In one embodiment, the output of the receivers 512, 516 are coupled to respective signal pads (not shown) that can be further coupled to test equipment in order to evaluate the signals received at the signal pads 202, 206. In another embodiment, the D_IN0, D_IN1 signals are multiplexed to a single signal pad (not shown) to which test equipment can be coupled to evaluate the signal received at the signal pads 202, 206. In another embodiment, the output of the receivers 512, 516 are coupled to circuitry for further processing. The output generated by the circuitry in response to receiving the D_IN0, D_IN1 signals can then be provided for evaluation. It will be appreciated by those ordinarily skilled in the art that the particular manner in which the signal received by the signal pads 202, 206 and the corresponding D_IN0, D_IN1 signals generated can be evaluated in different ways without departing from the scope of the present invention.
From the foregoing it will be appreciated that, although specific embodiments of the invention have been described herein for purposes of illustration, various modifications may be made without deviating from the spirit and scope of the invention. Accordingly, the invention is not limited except as by the appended claims.
|Cited Patent||Filing date||Publication date||Applicant||Title|
|US3782504||Dec 14, 1972||Jan 1, 1974||Reliance Electric Co||Multiplex system for elevator control|
|US4280221||May 31, 1979||Jul 21, 1981||The Boeing Company||Digital data communication system|
|US5124660 *||Dec 20, 1990||Jun 23, 1992||Hewlett-Packard Company||Identification of pin-open faults by capacitive coupling through the integrated circuit package|
|US5673130||Jan 2, 1996||Sep 30, 1997||Motorola, Inc.||Circuit and method of encoding and decoding digital data transmitted along optical fibers|
|US5786979||Dec 18, 1995||Jul 28, 1998||Douglass; Barry G.||High density inter-chip connections by electromagnetic coupling|
|US5818112||Oct 27, 1995||Oct 6, 1998||Siemens Aktiengesellschaft||Arrangement for capacitive signal transmission between the chip layers of a vertically integrated circuit|
|US5942911 *||Jul 27, 1998||Aug 24, 1999||International Business Machines Corporation||Electric field test of integrated circuit component|
|US5974464||Sep 30, 1996||Oct 26, 1999||Silicon Image, Inc.||System for high speed serial video signal transmission using DC-balanced coding|
|US6087842 *||Apr 29, 1996||Jul 11, 2000||Agilent Technologies||Integrated or intrapackage capability for testing electrical continuity between an integrated circuit and other circuitry|
|US6188232||Jun 29, 1998||Feb 13, 2001||Micron Technology, Inc.||Temporary package, system, and method for testing semiconductor dice and chip scale packages|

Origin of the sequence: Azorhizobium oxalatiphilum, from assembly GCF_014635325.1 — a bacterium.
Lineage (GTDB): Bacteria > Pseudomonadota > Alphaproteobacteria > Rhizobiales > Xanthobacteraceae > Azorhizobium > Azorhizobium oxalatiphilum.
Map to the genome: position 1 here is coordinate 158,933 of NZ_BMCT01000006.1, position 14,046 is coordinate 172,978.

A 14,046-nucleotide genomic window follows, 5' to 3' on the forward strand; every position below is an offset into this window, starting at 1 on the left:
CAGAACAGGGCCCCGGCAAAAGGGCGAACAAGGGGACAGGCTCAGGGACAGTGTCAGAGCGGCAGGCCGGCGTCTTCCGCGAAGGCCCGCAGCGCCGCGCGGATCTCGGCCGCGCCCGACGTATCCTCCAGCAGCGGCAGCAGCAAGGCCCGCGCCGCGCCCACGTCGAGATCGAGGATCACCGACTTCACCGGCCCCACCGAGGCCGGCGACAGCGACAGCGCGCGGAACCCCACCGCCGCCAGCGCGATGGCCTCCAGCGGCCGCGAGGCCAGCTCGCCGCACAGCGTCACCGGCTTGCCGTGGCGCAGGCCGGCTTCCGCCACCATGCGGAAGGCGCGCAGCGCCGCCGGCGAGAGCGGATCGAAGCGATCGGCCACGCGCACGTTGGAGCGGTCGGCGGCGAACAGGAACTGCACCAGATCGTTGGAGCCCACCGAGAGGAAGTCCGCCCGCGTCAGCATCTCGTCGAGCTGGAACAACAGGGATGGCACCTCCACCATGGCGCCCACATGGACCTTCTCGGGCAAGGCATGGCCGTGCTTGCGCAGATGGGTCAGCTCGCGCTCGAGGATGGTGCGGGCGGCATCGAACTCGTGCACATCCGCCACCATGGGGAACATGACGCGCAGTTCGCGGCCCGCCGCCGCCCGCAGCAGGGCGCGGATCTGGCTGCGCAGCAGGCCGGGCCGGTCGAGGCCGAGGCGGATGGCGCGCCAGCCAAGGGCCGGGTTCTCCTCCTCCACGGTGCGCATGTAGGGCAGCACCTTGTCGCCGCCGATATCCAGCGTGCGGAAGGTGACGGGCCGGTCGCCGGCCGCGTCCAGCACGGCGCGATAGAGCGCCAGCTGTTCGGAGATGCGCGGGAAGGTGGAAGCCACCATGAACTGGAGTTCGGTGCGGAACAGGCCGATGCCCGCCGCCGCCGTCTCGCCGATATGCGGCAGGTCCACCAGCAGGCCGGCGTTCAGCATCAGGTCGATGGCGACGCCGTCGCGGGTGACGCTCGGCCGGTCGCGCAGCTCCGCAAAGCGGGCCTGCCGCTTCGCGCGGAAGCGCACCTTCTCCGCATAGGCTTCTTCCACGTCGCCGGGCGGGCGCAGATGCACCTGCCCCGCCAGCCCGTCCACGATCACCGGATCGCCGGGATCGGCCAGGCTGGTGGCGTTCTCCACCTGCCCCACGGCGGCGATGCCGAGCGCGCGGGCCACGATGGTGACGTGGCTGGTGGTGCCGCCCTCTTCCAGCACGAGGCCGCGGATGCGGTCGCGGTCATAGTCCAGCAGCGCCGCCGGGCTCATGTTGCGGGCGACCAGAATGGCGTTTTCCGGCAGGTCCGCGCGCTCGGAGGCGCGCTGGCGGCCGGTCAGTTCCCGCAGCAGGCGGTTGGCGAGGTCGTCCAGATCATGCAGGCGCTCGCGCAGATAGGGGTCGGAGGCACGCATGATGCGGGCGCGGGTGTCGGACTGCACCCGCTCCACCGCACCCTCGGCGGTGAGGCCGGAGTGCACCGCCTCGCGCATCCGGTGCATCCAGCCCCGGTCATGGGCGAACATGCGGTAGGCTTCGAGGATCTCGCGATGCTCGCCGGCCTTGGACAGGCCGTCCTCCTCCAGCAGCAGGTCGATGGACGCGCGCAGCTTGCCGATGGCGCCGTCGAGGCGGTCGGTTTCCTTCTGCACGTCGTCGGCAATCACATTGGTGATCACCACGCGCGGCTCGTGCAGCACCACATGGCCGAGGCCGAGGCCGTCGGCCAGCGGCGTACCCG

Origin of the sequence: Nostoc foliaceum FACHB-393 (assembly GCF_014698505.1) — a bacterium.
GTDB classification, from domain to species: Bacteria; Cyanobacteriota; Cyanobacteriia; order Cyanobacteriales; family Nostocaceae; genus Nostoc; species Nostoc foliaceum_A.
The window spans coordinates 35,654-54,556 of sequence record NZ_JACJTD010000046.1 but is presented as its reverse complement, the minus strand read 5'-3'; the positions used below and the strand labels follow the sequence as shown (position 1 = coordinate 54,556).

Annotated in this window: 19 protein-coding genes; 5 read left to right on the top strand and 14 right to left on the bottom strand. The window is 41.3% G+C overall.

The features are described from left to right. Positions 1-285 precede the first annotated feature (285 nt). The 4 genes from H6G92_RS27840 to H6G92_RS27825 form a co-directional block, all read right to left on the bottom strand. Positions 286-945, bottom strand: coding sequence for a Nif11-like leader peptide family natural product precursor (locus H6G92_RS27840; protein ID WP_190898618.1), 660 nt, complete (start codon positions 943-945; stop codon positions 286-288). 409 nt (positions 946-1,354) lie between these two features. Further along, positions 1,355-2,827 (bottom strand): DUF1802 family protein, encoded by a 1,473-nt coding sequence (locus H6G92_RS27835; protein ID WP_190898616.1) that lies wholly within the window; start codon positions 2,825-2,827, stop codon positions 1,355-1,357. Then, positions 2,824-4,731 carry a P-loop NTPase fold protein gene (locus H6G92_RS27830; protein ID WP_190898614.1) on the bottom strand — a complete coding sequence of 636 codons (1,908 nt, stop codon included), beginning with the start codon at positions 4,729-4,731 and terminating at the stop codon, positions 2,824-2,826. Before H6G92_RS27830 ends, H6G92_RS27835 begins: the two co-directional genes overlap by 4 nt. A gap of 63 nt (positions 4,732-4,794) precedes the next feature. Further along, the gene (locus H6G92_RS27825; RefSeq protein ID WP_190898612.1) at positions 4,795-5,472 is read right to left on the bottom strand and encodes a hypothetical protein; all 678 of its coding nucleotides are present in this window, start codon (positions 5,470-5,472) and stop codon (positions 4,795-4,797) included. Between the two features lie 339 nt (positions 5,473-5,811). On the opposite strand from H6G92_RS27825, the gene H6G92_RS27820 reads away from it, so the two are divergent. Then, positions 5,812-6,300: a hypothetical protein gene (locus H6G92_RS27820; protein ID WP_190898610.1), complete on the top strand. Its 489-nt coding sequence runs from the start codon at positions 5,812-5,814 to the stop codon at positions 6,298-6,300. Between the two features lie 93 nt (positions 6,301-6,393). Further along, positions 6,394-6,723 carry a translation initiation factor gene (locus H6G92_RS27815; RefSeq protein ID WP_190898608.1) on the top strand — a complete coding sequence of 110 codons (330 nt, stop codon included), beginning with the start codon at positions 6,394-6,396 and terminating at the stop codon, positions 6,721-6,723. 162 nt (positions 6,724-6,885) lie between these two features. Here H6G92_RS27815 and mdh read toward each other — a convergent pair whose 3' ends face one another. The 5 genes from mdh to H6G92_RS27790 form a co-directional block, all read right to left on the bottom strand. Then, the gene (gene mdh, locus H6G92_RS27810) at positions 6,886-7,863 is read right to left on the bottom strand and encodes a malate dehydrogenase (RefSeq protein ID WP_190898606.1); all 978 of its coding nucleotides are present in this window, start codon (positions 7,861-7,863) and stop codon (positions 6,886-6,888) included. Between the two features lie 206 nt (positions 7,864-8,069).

|US6242941 *||May 26, 1999||Jun 5, 2001||Altera Corporation||Reducing I/O noise when leaving programming mode|
|US6285201||Oct 6, 1997||Sep 4, 2001||Micron Technology, Inc.||Method and apparatus for capacitively testing a semiconductor die|
|US6310494||Feb 1, 1999||Oct 30, 2001||Infineon Technologies Ag||Bus driver|
|US6357025||Sep 28, 2000||Mar 12, 2002||Micron Technology, Inc.||Testing and burn-in of IC chips using radio frequency transmission|
|US6368930||Oct 2, 1998||Apr 9, 2002||Ziptronix||Self aligned symmetric process and device|
|US6396292||Jan 16, 2001||May 28, 2002||Micron Technology, Inc.||Test carrier with decoupling capacitors for testing semiconductor components|
|US6407566||Apr 6, 2000||Jun 18, 2002||Micron Technology, Inc.||Test module for multi-chip module simulation testing of integrated circuit packages|
|US6425107||Oct 13, 2000||Jul 23, 2002||Fujitsu Network Communications, Inc.||Data encoder/decoder for a high speed serial link|
|US6490188||Sep 4, 2001||Dec 3, 2002||Micron Technology, Inc.||Semiconductor devices having mirrored terminal arrangements, devices including same, and methods of testing such semiconductor devices|
|US6496889||Sep 17, 1999||Dec 17, 2002||Rambus Inc.||Chip-to-chip communication system using an ac-coupled bus and devices employed in same|
|US6500696||Oct 2, 2001||Dec 31, 2002||Sun Microsystems, Inc.||Face to face chip|
|US6563133||Aug 9, 2000||May 13, 2003||Ziptronix, Inc.||Method of epitaxial-like wafer bonding at low temperature and bonded structure|
|US6563299||Aug 30, 2000||May 13, 2003||Micron Technology, Inc.||Apparatus for measuring parasitic capacitance and inductance of I/O leads on an electrical component using a network analyzer|
|US6620638||Jun 5, 2002||Sep 16, 2003||Micron Technology, Inc.||Testing of multi-chip electronic modules|